Wait a cotton picking minute.

Yep, Greg is not only a killer in Dude's dreams, he's also a human trafficker who tells idiotic females that "shining" involves Fredrick's of Hollywood clothes. After convincing the heroine and another of the achetype's girlfriend (whose voice is higher than Snow White's) Greg calls the dude and tells him to pay a ransom. What a turd.

Angry dude to the rescue!

Oh, in the meantime our heroine gets really nervous and almost backs out. But no, she must do it, because she remembers the jerk she loves; he told her not to run away from obstacles. Yes, this is an obstacle, and she will never grow as a person unless she joins the pole dancer on the catwalk. I think we're supposed to be proud of her. I nearly broke my computer screen.

So she prances out, and who happens to be at the end of the runway but her four archetype housemates? They had to get past Greg the African, who pulled a gun on them, but there they are. Shocking. Then she walks back down the runway, and the four guys start beating up everyone in the room in what is arguably the worst fight scene I have ever witnessed. Oh, I might not have mentioned this before, but the heroine's complex about her appearance means that if anyone calls her ugly, she sees red and starts pummeling everyone nearby. Or expels ghosts. You know, whatever the episode calls for. Anyway, she fights; they fight (in manners befitting their appearance, of course).

Then, when the enemy has been vanquished and has magically disappeared within three minutes, suddenly African Greg is there, holding a pistol to the heroine's head.

Let's all roll our eyes together.

Suddenly Dude can't move his feet again. He watched his beloved die in his dream already. He can't go through that again. Love flows from his eyes in the form of manly tears, and he offers himself in place of the idiot who wasn't paying attention to the only black guy in the room. Don't you know that black guys carry pistols on them, girl? They will sell you to a brothel, just like my grandma feared when I studied to France.

So dude cries like a baby, and I wonder if Dante Carver lied when he said he didn't want to play stereotyped characters in Japan. Dangit, Dante.

He's going to shoot.


The whole fashion show was a setup to get angry jerk dude to confess his feelings for the girl! It was all so that he could understand how the fear of losing someone he cared about! African Greg is only pretending to fill a stereotype for the sake of true love, and whatever compensation he received for playing that role.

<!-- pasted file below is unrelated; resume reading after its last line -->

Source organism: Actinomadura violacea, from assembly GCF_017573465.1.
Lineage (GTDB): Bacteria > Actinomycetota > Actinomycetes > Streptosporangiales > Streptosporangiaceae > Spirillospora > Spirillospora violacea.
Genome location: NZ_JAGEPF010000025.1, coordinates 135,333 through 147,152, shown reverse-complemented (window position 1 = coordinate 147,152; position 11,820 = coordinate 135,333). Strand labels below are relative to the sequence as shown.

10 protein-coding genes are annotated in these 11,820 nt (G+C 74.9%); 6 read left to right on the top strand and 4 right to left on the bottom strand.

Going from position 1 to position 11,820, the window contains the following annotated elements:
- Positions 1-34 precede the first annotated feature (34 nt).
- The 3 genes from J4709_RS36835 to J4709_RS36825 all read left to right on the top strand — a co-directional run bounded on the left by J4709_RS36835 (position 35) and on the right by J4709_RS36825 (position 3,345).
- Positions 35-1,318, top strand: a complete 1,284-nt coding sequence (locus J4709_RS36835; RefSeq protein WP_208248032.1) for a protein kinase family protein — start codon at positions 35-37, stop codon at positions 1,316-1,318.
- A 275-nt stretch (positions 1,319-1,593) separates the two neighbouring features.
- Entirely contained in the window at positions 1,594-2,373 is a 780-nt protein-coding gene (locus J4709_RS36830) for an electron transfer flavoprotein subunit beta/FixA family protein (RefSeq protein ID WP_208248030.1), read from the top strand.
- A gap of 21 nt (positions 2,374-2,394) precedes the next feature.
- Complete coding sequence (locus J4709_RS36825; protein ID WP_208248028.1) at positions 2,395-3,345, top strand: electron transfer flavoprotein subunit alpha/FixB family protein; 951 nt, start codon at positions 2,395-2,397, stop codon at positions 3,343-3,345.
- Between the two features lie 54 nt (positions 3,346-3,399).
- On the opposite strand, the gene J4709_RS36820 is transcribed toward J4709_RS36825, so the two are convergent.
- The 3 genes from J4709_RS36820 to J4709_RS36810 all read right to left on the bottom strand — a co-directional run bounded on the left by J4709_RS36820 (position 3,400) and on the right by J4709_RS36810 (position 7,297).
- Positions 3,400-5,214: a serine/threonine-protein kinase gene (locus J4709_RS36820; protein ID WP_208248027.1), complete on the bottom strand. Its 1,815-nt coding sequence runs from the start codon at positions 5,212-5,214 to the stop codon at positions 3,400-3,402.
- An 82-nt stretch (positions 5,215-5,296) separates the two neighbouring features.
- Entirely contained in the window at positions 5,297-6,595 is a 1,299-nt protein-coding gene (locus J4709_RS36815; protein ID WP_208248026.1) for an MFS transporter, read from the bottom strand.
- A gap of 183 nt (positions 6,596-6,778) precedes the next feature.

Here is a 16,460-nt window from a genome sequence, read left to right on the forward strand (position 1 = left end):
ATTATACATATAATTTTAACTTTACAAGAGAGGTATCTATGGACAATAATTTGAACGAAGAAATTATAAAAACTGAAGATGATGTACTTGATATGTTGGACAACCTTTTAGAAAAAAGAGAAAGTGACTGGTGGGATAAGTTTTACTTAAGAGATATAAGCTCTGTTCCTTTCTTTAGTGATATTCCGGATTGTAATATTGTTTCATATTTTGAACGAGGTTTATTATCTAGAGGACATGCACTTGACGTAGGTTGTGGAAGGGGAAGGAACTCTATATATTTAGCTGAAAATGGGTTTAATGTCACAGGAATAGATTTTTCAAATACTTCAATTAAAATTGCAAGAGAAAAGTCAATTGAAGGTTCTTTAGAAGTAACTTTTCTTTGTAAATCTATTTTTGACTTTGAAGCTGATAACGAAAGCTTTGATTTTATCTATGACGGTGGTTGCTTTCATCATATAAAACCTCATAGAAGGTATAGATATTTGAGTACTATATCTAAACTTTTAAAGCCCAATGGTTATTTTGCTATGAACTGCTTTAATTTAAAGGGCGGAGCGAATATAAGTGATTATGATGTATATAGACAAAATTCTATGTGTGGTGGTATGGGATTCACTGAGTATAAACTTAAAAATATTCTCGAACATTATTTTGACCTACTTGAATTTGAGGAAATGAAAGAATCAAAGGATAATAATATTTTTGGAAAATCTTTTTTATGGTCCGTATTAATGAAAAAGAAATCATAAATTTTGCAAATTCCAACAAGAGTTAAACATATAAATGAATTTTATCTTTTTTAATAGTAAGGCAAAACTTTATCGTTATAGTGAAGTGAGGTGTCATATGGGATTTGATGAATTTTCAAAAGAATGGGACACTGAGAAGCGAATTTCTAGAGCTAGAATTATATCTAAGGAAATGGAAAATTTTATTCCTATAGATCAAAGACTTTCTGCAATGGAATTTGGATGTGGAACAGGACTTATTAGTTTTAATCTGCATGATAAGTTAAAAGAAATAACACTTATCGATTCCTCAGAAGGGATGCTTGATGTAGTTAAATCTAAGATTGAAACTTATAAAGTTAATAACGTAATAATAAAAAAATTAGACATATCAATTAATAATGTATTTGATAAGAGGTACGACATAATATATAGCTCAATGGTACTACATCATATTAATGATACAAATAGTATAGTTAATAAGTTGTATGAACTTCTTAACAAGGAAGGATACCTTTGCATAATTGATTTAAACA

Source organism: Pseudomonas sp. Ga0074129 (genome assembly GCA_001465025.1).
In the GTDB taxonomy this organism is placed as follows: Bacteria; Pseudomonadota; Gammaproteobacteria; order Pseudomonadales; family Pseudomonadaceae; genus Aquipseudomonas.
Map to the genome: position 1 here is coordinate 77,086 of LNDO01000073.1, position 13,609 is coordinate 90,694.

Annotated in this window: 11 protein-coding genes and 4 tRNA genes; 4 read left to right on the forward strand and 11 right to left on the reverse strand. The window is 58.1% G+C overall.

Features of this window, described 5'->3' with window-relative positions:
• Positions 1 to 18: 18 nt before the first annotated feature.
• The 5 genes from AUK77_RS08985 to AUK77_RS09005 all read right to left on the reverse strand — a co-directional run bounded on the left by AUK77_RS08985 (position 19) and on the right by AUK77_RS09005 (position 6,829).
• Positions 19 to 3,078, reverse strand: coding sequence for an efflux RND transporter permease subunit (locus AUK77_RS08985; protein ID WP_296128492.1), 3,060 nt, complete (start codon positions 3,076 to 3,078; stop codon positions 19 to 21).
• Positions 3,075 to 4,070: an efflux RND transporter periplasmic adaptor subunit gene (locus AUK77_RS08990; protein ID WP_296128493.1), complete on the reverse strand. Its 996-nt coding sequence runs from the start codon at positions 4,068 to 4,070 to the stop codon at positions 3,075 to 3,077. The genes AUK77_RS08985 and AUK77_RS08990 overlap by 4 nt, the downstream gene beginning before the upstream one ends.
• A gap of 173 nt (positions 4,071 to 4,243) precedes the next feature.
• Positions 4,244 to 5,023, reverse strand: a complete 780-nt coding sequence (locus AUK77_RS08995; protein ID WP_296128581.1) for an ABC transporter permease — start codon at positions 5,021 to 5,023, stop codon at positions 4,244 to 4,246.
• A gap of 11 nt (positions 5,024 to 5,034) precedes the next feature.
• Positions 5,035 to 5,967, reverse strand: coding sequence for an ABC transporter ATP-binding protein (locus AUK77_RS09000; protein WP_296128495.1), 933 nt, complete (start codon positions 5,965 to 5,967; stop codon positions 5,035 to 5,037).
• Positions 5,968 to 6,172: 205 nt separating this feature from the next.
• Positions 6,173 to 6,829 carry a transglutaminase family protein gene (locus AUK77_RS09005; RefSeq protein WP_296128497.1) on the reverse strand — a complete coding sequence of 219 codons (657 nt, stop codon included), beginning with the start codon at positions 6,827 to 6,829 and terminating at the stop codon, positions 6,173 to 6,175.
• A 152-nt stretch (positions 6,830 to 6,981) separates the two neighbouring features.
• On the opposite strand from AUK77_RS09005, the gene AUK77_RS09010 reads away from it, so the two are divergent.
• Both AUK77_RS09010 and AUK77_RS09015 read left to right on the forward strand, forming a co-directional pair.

Please take the time to tie a pillow to your head. This show is not worth the goose egg and brain cell damage that will result from knocking your cranium against the wall unprotected.

All the guys that were beaten, and pole dancer, and the fake Chinese girl-buyers—it was all an act. The streetwalker getup? Er…that was…necessary for the…uh…shining. Anyway, scratch that racial stereotype bonus guys, it's all good. Does Dude get angry? How could he, having been taught such a valuable lesson? Once they're back home Dude tells the girl he loves her, they suck face, and then things go back to normal. She cooks and cleans, he and the other archetypes eat, but at least they all learned how to tell someone they love of their true feelings. Remember this lesson for life. The End.

Give me my life back.


A bonus for you:

I'm sorry that I couldn't figure out how to make it play specifically at the start of the fight, but it's at 4:44. Stop the video at about 7:30, or forever waste the rest of your life. Spoiler alert, Greg's pointing a gun at Sunako.

Also, the Bedazzler commercial is here. According to advertising, bedazzling is back and bigger than ever. I haven't been in the states for a while, but I'm pretty sure that this is a lie.


  1. Wow. That just changed my life.

  2. And thanks for telling me to tie a pillow around my head BEFORE banging it against the wall. Now I'll only have a dull headache.

  3. Oh, yes! Love the 'blooming flowers' dance move. In other news, that's the most poorly attended fashion show I've ever seen. Also, I'd love to be able to produce lightning as a result of my anger. And I laughed out loud at the four guys telling 'Ugly Sunako!'

    The last word in my comment today is 'ridonkulous.' That's what this show is. Freaking nuts and dumb. The end.